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Peter Berman

Peter Berman

Professor Emeritus M.Sc., PhD




Prof. Peter Berman (M.Sc, Ph.D) is a health economist with forty years of experience in research, policy analysis and development, and training and education in global health. Prof. Berman is a Professor of the School of Population and Public Health, University of British Columbia in Vancouver Canada, and Adjunct Professor in Global Health at Harvard T. H. Chan School of Public Health, Harvard University, as of January 1, 2019.

He relocated to Vancouver, Canada after a quarter century on the faculty of Harvard University, most recently as Professor of the Practice of Global Health Systems and Economics at Harvard T. H. Chan School of Public Health (HSPH) in Boston, USA. He is also affiliated as Adjunct Professor at the Public Health Foundation of India (PHFI) in New Delhi, India and as advisor to the China National Health Development Research Center for health care financing and health accounts.

Prof. Berman was the founding faculty director of Harvard Chan’s new Doctor of Public Health degree and was actively engaged in graduate education reform in global public health at Harvard. In recent years, Prof. Berman has led several innovative research projects on developing primary care systems, strengthening service delivery, and improving health care financing mechanisms for better outcomes, with a focus on work in Ethiopia, India, and Malaysia. Prof. Berman is continuing his work in Ethiopia while at UBC.

With the World Bank from 2004-2011, Prof. Berman spent four years in the Bank’s New Delhi office as Lead Economist for Health, Nutrition, and Population. There he oversaw a portfolio of almost $2 billion in projects and research. In Washington, D.C from 2008, he was Lead Health Economist in the HNP anchor department and Practice Leader for the World Bank’s Health Systems Global Expert Team. He led analytical work on health systems analysis and strategic approaches to improving service delivery.

Prof. Berman was the founding Director of the International Health Systems Program in the Population and International Health Department at Harvard. He is the author or editor of five books on global health economics and policy and more than 50 academic papers in his field and numerous other working papers and reports. He has led and/or participated in major field programs in all regions of the developing world.

Prof. Berman’s specific areas of work include analysis of health systems performance and the design of reform strategies; assessment of the supply side of health care delivery and the role of private health care provision in health systems and development of strategies to improve outcomes through public-private sector collaboration. He pioneered the development and use of national health accounts as a policy and planning tool in developing countries. Prof. Berman has worked extensively on health system reform and health care development issues in a number of countries including Egypt, India, Colombia, Indonesia, and Poland. He has also worked for extended periods of residency and field work in Indonesia and India. He is co-author of Getting Health Reform Right: A Guide to Improving Performance and Equity(Roberts, et al, Oxford University Press, 2008), co-editor of the Guide to the Production of National Health Accounts(World Bank, World Health Organization, and USAID, 2003), and co-editor of Berman and Khan, Paying for India’s Health Care(Sage, 1993).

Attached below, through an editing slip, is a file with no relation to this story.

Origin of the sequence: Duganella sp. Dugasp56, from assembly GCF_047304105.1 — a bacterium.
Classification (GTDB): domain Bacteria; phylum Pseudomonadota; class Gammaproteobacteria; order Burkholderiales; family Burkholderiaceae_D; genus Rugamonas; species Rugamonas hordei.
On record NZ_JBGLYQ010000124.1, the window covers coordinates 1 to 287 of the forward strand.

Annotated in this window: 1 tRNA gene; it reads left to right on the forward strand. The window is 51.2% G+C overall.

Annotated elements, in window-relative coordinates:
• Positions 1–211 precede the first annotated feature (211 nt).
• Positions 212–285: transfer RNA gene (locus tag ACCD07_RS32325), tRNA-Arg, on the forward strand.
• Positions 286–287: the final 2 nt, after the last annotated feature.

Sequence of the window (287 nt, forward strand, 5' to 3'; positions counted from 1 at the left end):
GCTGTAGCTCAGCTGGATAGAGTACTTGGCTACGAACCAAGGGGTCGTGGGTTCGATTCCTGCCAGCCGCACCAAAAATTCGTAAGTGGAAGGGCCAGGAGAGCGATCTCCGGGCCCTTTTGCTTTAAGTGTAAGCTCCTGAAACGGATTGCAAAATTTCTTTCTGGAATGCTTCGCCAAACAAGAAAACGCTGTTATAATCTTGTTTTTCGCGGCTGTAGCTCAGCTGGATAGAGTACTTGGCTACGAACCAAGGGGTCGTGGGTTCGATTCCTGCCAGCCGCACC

Research Highlights

Strengthening health programs through better resource tracking and management. Research and policy development led by Prof. Berman focuses on how to improve health program performance through better health financing policies and practices in low and middle-income countries. The team developed and applied a “Resource Tracking and Management” (RTM) framework. The RTM framework provides an end-to-end health financing analysis by tracking resources, identifying bottlenecks, and applying policy solutions along 5 key steps of the flow of funds for health programs linked to key objectives. “Resources” include financing as well as physical inputs, such drugs and supplies and human resources.

Strategies for health system reform to improve outcomes.  Prof. Berman worked together with colleagues at the Harvard T.H. Chan School of Public Health to develop a widely recognized framework for health systems that has been taught to more than 20,000 course participants from middle and lower income countries in collaboration with the World Bank. He has applied this framework in studying health systems performance and designing reform strategies in Egypt, Poland, and India. See, for example,  Berman, P. and R. Bitran (2011) “Health Systems Analysis for Better Health Systems Strengthening” HNP Discussion Paper, The World Bank, Washington, D.C.

Analysis of the supply side of health care systems. Dr. Berman has led path-breaking work to improve understanding of health care delivery in developing countries. This has included studies of community health workers, the scale and scope of non-government health care delivery, and the organization of health care provision systems in developing countries.